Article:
Why it's so important for your health and your soul
“Mercy” is a hot topic in Catholic circles these days. Many people speak of Pope Francis as the “Pope of Mercy” and he himself has declared a Holy Year of Mercy. Mercy is surely an essential element of Christian proclamation, but sometimes I find myself wondering how well truly Christian mercy is understood. In my last column, I wrote that mercy is not the cancellation of the moral order or some fantasy that somehow sin does not matter. I noted that mercy, “…while free, is never cheap. God’s mercy is rooted in the Cross.”
During Lent, we hear much talk about forgiveness. Just as a facile treatment of mercy undercuts both mercy as well as justice, so too, a facile treatment of forgiveness, however well intentioned, can do much harm.
Intuitively, we know this to be true. All of us have had the experience of being wronged, followed by someone urging to us to forgive: “You’ll feel better, and you’ll get so much healing if you’ll just forgive.” All that may very well be true—why then do we hesitate to forgive, when exercising forgiveness can bring healing? Do we want to remain miserable? I doubt it. I think we hesitate to embrace the healing that forgiveness can offer because, at least sometimes, we need to receive healing *before* we can forgive. So often, we hear such glib talk about forgiveness, as if it were some kind of magical formula. It seems we are being told that if we say, “I forgive,” then—presto-changeo—ta da!—instant healing!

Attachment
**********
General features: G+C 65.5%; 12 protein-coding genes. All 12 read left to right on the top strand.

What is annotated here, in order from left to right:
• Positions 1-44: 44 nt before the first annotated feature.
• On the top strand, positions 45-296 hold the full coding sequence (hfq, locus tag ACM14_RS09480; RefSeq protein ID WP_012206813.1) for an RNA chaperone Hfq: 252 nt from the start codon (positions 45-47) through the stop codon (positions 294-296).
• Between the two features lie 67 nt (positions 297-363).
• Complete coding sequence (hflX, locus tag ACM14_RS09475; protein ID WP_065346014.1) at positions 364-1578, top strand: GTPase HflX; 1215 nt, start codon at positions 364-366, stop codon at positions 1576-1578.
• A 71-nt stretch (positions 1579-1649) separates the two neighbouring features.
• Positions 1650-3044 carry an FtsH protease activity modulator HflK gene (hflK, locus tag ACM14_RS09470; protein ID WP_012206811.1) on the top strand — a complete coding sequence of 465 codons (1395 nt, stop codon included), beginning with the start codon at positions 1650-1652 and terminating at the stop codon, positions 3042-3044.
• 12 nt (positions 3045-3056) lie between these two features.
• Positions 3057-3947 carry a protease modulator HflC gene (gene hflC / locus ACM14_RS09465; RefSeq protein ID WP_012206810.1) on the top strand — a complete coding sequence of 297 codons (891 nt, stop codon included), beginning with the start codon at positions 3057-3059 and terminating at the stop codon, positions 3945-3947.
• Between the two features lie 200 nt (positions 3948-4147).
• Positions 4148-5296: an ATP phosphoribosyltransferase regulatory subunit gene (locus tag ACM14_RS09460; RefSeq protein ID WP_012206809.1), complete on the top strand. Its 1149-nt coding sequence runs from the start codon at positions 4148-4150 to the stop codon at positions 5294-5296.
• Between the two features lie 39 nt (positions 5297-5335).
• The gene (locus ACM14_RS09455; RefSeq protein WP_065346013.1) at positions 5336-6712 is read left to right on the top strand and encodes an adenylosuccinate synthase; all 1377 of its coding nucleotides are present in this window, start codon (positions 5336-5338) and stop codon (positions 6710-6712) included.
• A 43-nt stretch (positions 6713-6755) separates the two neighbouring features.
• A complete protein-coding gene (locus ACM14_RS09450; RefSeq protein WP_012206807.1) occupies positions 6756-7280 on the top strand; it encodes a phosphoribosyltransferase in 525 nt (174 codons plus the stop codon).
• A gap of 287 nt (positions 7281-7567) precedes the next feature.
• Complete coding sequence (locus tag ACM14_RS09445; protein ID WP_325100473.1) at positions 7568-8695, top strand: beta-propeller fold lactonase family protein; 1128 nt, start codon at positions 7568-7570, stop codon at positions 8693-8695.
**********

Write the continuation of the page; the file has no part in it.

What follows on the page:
But we know that can’t be true. We instinctively hesitate to embrace such a casual attitude towards forgiveness because we know that such magical thinking won’t work, and, worse still, it threatens to remove from further consideration the grief, pain and anger we have suffered when we were wronged. At some level, we already know that if our grief, pain and anger are merely dismissed, we will never receive the promised healing that exercising forgiveness is purported to bring. What to do?
Sometimes, especially if we have been seriously wronged, we need some form of “pre-forgiveness” healing. At a minimum, we need to take our wounds to prayer and mourn in God’s presence. We need to meditate on the compassion of Jesus Who suffered innocently; we need to invoke the compassion of His Sorrowful Mother. Once we are assured that our pain, grief and anger are real and are not dismissible—that solace can enable us to exercise forgiveness. (If the wounds we have suffered are very profound, we should turn to the guidance of skilled therapy and spiritual direction, in addition to prayer, in order to find that needed pre-forgiveness healing.)
In our better moments of clarity, the promise that exercising forgiveness can bring a deep level of healing is attractive to us. We don’t want to be bound by our wounds and pain. When I was working as a hospital chaplain, I read a book called “Trauma: The Pain That Stays.” Proper forgiveness offers us the prospect that the pain does not have to stay.
If we refuse to forgive, or we refuse to seek what we need in order to forgive, we will let another’s wrongdoing (with its painful consequences) define us. We will open ourselves up to bitterness and resentment, which can become so toxic that we move from painful feelings and hateful thoughts to vengeful (perhaps even murderous) actions. But when we are mindful of how merciful God has been with us, when we reflect upon the divine readiness to forgive us even though we have offended God infinitely, then we are more likely to consider how we might extend forgiveness to others.
“Forgiveness” is a generic term that needs to specified so that it can be applied rightly to concrete situations. An excellent summary of the kinds and benefits of forgiveness can be found in a brief